The Possibilities of Sandcarving Metal

With over 35 years in the glass business, Ruth Dobbins offers experience in fused and cast glass, as well as in glass-etching techniques. Ruth holds a Master's Degree in Printmaking and Art History and has been a partner in a stained and fused glass wholesale supply company in Europe, which also placed great emphasis on a training program. For the past 20 years, she collaborated with her husband Norm Dobbins in commission work, writing books and creating videotapes on how-to techniques for glass etching. Ruth taught these techniques for 30 years in the U.S. and other countries. Ruth continues these venues by offering a complete training program at Aliento School in Santa Fe, New Mexico, and by teaching at various trade shows, including The Awards & Engraving Show. One-on-one training and consulting services are also offered. You can reach Ruth by email at, by phone at 505-473-9203 and by fax at 505-473-9218. Check out the website at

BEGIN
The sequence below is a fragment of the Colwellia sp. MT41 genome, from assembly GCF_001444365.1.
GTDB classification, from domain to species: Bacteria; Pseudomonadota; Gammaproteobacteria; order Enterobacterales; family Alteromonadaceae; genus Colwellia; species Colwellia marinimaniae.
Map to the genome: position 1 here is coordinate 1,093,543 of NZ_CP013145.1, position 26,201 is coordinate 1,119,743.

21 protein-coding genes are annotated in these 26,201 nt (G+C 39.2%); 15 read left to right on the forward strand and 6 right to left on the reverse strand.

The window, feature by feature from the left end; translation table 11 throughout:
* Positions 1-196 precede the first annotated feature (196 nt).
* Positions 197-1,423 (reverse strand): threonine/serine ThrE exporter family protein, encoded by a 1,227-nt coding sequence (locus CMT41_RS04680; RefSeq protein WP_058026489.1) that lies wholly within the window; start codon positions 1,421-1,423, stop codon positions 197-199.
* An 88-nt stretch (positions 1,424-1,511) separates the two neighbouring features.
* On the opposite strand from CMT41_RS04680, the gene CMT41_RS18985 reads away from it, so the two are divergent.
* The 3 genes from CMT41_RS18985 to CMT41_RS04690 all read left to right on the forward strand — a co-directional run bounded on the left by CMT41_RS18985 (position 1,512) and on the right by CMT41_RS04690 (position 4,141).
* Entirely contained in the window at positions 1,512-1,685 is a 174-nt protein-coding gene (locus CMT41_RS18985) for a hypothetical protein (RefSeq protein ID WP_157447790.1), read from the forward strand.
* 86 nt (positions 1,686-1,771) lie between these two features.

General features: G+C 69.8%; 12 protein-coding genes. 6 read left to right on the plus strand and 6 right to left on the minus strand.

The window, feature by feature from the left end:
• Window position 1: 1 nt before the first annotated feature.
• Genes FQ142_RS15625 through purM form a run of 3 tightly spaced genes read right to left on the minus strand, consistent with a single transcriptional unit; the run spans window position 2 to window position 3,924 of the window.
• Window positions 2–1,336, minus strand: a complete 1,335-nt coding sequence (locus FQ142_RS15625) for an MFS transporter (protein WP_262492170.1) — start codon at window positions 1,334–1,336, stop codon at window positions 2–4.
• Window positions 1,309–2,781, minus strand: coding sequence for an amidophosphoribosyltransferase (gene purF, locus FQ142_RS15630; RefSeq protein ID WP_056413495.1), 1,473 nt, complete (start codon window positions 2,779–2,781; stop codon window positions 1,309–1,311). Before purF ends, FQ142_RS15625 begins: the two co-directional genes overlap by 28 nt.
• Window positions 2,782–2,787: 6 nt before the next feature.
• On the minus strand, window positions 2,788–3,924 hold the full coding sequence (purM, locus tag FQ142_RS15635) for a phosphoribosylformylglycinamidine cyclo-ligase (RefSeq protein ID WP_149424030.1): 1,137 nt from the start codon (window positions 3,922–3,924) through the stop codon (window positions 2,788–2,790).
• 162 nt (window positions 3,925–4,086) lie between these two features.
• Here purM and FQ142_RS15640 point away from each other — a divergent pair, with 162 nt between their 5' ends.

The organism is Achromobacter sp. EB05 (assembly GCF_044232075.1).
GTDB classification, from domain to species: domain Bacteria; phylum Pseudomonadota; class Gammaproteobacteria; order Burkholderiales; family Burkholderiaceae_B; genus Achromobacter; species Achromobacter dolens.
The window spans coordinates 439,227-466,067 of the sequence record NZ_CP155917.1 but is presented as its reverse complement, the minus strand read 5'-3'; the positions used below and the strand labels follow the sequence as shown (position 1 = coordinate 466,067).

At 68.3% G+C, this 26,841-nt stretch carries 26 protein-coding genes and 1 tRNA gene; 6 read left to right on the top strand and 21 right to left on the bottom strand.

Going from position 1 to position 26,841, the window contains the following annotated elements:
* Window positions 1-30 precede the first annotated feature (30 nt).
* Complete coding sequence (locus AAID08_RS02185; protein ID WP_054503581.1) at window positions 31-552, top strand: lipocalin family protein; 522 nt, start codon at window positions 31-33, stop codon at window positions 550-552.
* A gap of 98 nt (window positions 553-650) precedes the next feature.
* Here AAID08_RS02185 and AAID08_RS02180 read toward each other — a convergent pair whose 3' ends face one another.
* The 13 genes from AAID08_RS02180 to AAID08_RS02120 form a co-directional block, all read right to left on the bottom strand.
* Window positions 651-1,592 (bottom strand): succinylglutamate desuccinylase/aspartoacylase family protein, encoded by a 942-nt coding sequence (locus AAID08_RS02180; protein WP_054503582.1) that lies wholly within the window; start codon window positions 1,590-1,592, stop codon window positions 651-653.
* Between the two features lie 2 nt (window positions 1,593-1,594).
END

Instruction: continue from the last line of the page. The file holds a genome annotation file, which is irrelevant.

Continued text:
Flasks and other items made from metal are popular these days; they have a similar restriction in terms of blasting acrylic. You can only achieve a surface frosting on these items, not because it will melt, but because it is hard enough to not allow for any depth. I suggest that when blasting any metal object, use the standard thickness of photoresist and a blasting pressure setting of about 25 pounds of pressure. If depth is desired, you will have to switch to a rotary or laser engraver.

—Ruth Dobbins, Your Professional Glass Consultants 

Check out another tip in regard to sandcarving metal